If this horrific condition has touched your family, you are all too familiar with the frustration associated with it. When you so desperately want to FIX something for your loved one… but you can’t. To watch a person once so quick-witted and sharp become a person you no longer recognize is so difficult. Alzheimer’s touched our family – and it touches many families around the world. The symptoms usually show up in older people over 65 years of age.
The most common signs of Alzheimer’s disease are:
- Memory Loss. We’ve all walked into a room and stood there wondering why we went there. Maybe I’m speaking for myself – I’ve done it. Sometimes that’s just because your mind is fragmented in so many directions and you’re having difficulty keeping it all straight. True memory loss is when sections of your day seem to be forgotten easily. That’s why it’s so important for seniors to try to stay active and use their minds to solve puzzles or do research on a subject that interests you. When you just sit in front of a TV set all day, that’s not really working much of your brain – unless you’re watching game shows like Jeopardy where you have to come up with answers to questions.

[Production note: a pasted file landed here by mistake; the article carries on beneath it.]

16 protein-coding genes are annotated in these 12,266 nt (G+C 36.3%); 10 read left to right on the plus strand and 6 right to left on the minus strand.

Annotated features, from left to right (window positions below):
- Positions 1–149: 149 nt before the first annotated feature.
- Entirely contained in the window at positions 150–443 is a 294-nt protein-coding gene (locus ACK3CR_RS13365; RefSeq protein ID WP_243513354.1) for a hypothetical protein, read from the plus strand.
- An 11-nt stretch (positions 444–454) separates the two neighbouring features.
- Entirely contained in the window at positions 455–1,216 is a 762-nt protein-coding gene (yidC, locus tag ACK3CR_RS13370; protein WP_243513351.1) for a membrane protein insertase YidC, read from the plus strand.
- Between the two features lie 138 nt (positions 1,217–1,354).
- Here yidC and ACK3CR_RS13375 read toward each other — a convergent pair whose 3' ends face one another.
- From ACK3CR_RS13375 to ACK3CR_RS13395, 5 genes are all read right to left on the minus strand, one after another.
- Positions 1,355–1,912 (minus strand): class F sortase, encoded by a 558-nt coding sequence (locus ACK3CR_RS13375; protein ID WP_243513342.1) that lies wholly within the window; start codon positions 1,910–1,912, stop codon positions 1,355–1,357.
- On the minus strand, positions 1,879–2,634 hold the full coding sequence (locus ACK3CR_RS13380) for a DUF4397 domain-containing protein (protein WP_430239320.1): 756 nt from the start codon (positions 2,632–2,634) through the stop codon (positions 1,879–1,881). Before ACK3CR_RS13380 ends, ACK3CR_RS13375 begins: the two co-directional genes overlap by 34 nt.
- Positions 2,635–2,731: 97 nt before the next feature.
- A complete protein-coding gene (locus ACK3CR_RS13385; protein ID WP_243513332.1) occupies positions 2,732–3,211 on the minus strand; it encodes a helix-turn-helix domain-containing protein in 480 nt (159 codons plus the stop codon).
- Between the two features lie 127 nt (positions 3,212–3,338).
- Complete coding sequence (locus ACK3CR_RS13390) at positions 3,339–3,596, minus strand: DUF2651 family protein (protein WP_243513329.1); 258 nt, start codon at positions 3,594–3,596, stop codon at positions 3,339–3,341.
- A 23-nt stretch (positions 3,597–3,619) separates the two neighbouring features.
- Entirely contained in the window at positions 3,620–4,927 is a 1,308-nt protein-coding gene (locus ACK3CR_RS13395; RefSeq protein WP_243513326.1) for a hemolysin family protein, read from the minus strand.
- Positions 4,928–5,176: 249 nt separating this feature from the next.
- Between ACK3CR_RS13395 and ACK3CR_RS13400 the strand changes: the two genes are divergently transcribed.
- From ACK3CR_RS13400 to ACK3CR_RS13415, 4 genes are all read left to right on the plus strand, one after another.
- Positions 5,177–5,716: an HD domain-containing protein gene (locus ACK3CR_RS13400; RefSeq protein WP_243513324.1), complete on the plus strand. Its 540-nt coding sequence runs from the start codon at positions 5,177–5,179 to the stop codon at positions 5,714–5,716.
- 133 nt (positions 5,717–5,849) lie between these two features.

- Problems Performing Tasks. As we age, it gets more difficult to accept change, but it can also be a challenge to learn new skills and retain the steps of how to do the task. Sometimes an individual has done the same task for years without a problem but suddenly it seems daunting and confusing. If someone you love seems overwhelmed with everyday tasks, it’s probably time to see a doctor.
- Not Paying Monthly Bills. As much as we’d like to forget to pay bills, it’s not good when they don’t get paid on time. It’s not good to have the electric shut off in wintertime.
- Visuoperceptual Difficulty. When what we see and what we perceive in our brains seems to disconnect somewhere along the way. This can result in illusions, misperceptions and misidentification. It broke my heart when my mother looked at me and called me “Frankie” (her sister who passed away in the early 1970’s). I never corrected her, but just smiled, knowing that she loved her sister so very much and was devastated when she lost her.
- Loss of Motor Skills. Confusion, memory loss and visual issues can all impact one’s fine motor skill set.
- New Problems with Words in Speaking or Writing. It goes a bit beyond just finding the right word to use. It’s the inability to follow a conversation, or when writing, I refer to it as “the train of thought derailing.”
- Misplacing Things / Losing the Ability to Retrace Steps. When you find your car keys in the refrigerator but are unable to retrace your steps to figure out how they got there.
- Questionable Judgment. When you start giving large amounts of money to organizations, or start buying everything that is sold on TV. When you start to ignore basic daily grooming.
- Withdrawal From Social Activities. Showing a lack of interest in hobbies, church or sports. It could be too difficult to keep up, or it may be that other symptoms of the disease have taken a toll and made it a challenge to participate in activities that once held interest.